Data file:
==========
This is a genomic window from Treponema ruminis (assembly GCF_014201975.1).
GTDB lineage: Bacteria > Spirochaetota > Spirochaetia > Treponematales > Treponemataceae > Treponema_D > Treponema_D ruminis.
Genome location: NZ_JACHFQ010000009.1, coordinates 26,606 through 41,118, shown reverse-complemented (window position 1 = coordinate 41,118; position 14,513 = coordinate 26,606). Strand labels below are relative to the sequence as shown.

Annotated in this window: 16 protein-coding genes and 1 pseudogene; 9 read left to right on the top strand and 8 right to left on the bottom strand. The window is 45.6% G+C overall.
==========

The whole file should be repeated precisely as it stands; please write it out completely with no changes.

This is a genomic window from Treponema ruminis (assembly GCF_014201975.1).
GTDB lineage: Bacteria > Spirochaetota > Spirochaetia > Treponematales > Treponemataceae > Treponema_D > Treponema_D ruminis.
Genome location: NZ_JACHFQ010000009.1, coordinates 26,606 through 41,118, shown reverse-complemented (window position 1 = coordinate 41,118; position 14,513 = coordinate 26,606). Strand labels below are relative to the sequence as shown.

Annotated in this window: 16 protein-coding genes and 1 pseudogene; 9 read left to right on the top strand and 8 right to left on the bottom strand. The window is 45.6% G+C overall.